Apple  iOS  Hardware  commodity  business  commoditization  Android  Software  Is  Eating  The  World  Software  Google  Inc.  Samsung  HTC  Lenovo  LG  Apple  TV  iPhone  Apple  Watch  Steve  Jobs  Tim  Cook  aspirational  product  PR  spin  doctor  public  relations  Positioning  marketing  public  image  status  symbol  status  anxiety  materialism  consumerist  consumerism  zombie  consumer  socioeconomic  status  social  status  emerging  middle  class  Platform  Silo  Apple  App  Store  Google  Play  R&D  Research  STEM  Microsoft  Nokia  Motorola  Adobe  Satya  Nadella  Leadership  vision  mission  differentiate  differentiation  Selbstdarstellung  Luxury  crony  capitalism  capitalism  post-capitalism  Wall  Street  profit  maximisation  shareholder  value  counter  culture  Silicon  Valley  Internet  Privacy  Privacy  iAd  Siri  AdBlock  personal  assistant  competitive  advantage  corporate  strategy  long-term  view  Tribe  Cult  1000  True  Fans  brand  awareness  Branding  Start-Up  advice  Start-Up  lesson  monopsony  duopoly  antitrust 
september 2015 by asterisk2a
Group of 20 Financial Leaders Agree to Act to Bolster Growth - The New York Times
Ms. Lagarde was even more explicit, making it clear that governments had for too long relied on the supply of cheap cash from central banks that have been running ultra-loose monetary policy. “Monetary policy alone will not cut it,” she said. “It is necessary, it is recommended from our perspective, particularly in Europe and in Japan still, but it will not cut it on its own. “Clearly in the fiscal sphere as well as in the structural reforms sphere, more needs to be done, and it needs to accompany and eventually take the baton from the central bank governors.”
Europe  IMF  UK  USA  western  world  Richard  Koo  recovery  fiscal  policy  fiscal  stimulus  long-term  view  long-term  thinking  underinvestment  productive  investment  infrastructure  investment  industrial  policy  STEM  R&D  austerity  George  Osborne  ChristineLagarde  OECD  GFC  economic  history  trickle-down  economics  neoliberalism  neoliberal  liberal  economic  reform  Research  competitiveness  differentiate  differentiation  value  creation  added  value  Manufacturing  job  creation  Niedriglohnsektor  Service  Sector  Jobs  Future  of  Work  Smart  Grid  renewable  energy  business  investment  consumer  debt  household  debt  debtoverhang  monetary  policy  QE  ZIRP  NIRP  Germany  Pact  Schuldenbremse  Angela  Merkel  Wolfgang  Schäuble  inequality  Gini  coefficient  education  policy  David  Cameron  dogma  ideology  academia  academics  Mark  Blyth  Joseph  Stiglitz  Robert  Reich  Paul  Krugman  wage  growth  income  growth  G20  wage  stagnation  secular  stagnation  globalisation  globalization  flat  world  borderless  competitive  competition  currency  war  currency-war  currency  debasement  Exportweltmeister  BRIC  credit  bubble  global  economy  global  trade  global  imbalances  faultlines  structural  imbalance  Impediments  American  Dream  economy  energy  energy  policy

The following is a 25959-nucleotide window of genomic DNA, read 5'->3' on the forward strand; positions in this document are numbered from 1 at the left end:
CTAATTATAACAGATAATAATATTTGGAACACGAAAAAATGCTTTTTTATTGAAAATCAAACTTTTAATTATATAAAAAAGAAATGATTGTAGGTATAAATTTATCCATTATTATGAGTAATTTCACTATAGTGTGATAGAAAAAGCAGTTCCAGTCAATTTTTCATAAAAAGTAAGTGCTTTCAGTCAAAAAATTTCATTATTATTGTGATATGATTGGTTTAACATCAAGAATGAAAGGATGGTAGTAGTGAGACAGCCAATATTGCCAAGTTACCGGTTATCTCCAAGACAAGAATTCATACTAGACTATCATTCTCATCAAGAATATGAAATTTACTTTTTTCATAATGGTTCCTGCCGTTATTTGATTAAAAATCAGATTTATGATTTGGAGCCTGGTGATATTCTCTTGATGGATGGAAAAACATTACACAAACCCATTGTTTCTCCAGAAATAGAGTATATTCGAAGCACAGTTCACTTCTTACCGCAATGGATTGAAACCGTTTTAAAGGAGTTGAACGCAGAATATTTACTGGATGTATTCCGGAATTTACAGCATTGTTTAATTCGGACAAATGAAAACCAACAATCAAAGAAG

september 2015 by asterisk2a
Maybe This Global Slowdown Is Different - Bloomberg View
[ warren buffet investing in america because he sees the long-term outcome of Globalisation (first was incredible pain and then a flat and then a normalisation). He is buying at the bottom of normalisation period. A truly flat, borderless world in next 20-30 years. Where USA is energy competitive with high skilled labour and top notch STEM, Research and R&D through its edu/colleges/university departments. Able to effectively compete. And also lobby for subsidies, gov contracts (ie defense, infrastructure! which will have to be replaced to the tune of trillions), effective tax avoidance & evasion. ] // Building global supply chains became so fashionable for Western manufacturers that they built them even when it made sense to keep production closer to customers; now they're retrenching and revising their approach.
warrenbuffet  USA  economic  history  globalisation  globalization  borderless  flat  world  competitive  competition  competitiveness  competitive  advantage  marginal  cost  economics  of  abundance  energy  price  renewable  energy  STEM  Industrial  Revolution  2.0  infrastructure  investment  western  world  Smart  Grid  deflationary  deflation  secular  stagnation  global  trade  global  economy  global  imbalances  faultlines  Structural  Impediments  imbalance  R&D  Research  digital  economy  knowledge  economy  Future  of  Work  Mobile  Creatives  Software  Is  Eating  The  3D  printing  Robotics  automation  GFC  recovery  long-term  view  long-term  added  value  value  creation  differentiate  differentiation  energy  efficiency  energy  policy